Ruby lived on a hill, tended her flowers, and was my grandmother. She couldn’t drive a car, and she never wrote a poem, but the pages of her Bible were worn thin from constant use.
I was barely a month from my sixteenth birthday, and Mamaw and I had plans to burn rubber. I think we both had waited for years for the freedom to go and do as we would like, together. Then on December 7, the doctors pronounced that her life would end in six months. Cancer.
I wallowed in the stages of grief for the first few months. Then one day after school, I sat at her kitchen table and screamed, “You’re going to die, and you’re acting like nothing is wrong!”
Mamaw clicked the stove button, led me into the living room, and reclined on the couch. The smell of dinner carried through her little home as she told me why I had never seen her cry about her death sentence. I thought in all our years together I knew every story about this woman, but she was saving the best for last.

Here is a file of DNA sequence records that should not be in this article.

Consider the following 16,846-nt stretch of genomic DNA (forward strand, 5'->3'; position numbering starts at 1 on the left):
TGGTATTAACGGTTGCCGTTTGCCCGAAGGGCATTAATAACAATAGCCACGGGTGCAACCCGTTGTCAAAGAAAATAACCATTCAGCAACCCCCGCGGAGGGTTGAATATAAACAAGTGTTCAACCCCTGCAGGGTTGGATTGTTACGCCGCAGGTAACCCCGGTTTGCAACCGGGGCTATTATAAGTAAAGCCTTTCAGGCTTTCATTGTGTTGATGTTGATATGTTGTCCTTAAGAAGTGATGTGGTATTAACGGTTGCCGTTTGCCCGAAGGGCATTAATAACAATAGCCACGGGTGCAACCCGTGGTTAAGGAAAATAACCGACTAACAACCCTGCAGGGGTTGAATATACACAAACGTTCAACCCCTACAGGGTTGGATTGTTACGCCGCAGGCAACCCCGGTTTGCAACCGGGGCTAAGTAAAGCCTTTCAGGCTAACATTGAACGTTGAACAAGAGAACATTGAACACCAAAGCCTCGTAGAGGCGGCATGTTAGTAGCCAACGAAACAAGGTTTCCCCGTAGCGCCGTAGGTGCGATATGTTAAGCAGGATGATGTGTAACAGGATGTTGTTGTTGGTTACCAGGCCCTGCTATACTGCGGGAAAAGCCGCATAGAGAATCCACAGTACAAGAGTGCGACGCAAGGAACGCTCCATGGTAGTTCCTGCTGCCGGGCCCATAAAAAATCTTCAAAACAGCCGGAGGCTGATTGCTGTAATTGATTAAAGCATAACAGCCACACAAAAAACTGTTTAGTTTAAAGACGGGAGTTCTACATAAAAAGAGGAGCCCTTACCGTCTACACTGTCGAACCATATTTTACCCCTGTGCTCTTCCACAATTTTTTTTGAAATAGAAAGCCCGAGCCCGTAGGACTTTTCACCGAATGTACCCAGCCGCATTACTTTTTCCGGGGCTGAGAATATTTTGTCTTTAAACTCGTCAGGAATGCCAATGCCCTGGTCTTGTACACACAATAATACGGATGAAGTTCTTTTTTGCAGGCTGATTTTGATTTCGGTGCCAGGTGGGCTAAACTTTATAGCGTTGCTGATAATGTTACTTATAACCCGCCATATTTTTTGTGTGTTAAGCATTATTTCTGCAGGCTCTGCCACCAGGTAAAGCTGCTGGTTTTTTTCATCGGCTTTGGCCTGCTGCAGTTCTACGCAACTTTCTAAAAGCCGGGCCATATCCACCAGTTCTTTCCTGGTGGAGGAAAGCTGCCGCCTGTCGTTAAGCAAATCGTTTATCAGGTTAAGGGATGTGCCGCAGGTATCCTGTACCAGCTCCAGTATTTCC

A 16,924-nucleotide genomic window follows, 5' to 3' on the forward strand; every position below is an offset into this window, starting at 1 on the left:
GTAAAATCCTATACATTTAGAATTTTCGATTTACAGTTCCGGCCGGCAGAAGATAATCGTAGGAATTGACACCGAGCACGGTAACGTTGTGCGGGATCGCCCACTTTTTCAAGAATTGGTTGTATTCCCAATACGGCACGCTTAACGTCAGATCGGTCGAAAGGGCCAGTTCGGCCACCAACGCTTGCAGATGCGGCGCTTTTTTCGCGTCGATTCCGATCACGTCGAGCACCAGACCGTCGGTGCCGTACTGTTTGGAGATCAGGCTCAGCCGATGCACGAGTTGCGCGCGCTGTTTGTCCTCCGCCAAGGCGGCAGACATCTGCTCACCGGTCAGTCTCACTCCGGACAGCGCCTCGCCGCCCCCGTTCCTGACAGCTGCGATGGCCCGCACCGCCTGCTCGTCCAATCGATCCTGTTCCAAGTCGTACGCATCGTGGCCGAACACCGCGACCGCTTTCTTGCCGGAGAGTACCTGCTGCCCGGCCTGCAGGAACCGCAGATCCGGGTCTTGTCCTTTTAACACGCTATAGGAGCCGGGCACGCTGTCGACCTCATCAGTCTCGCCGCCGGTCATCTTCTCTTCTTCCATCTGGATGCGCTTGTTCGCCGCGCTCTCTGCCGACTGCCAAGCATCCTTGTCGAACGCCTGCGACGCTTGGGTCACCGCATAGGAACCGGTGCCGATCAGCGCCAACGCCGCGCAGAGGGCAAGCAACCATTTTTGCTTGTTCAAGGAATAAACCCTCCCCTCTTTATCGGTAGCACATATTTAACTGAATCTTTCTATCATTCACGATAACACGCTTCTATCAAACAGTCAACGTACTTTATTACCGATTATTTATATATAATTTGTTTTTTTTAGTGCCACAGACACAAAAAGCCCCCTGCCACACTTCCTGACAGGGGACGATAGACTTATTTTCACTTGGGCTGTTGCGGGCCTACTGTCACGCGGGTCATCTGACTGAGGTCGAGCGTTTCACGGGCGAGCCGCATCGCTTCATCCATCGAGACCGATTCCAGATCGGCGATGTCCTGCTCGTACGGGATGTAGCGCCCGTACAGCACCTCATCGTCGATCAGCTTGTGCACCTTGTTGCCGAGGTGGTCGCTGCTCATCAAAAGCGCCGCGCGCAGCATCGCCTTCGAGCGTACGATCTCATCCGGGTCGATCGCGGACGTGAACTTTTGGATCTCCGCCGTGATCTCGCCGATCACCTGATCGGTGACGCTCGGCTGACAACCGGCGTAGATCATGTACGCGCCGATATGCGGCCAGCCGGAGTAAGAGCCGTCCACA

Almost forty years ago, a different set of doctors told a young mother of four that pancreatic cancer would take her life in less than a year. And I’m pretty sure she didn’t cry back then either. She marched home and looked up the story of Hezekiah. This simple woman pointed to the then firm pages of 2 Kings and asked for the same gift as Hezekiah had. King Hezekiah was mortally ill, but he petitioned the Lord for more time. And the Lord granted him fifteen more years.
Ruby asked the Lord to prolong her life until her children were old enough to take care of themselves. And like Hezekiah, God heard her prayer. Not only did she get another fifteen years, she also got decades more until she met her grandchildren. And as my bitter tears blurred the sight of her, my grandmother said, “How could I cry a single tear when He has given me more than I asked for?”
As you mourn your loved one, concentrate on the parts of them that live on in you. Don’t allow the wisdom of their life to be robbed by the temporary grave. Hold tightly to their stories of bravery, love, and obedience, and know they are still with you.
(Photo courtesy of pixabay.)
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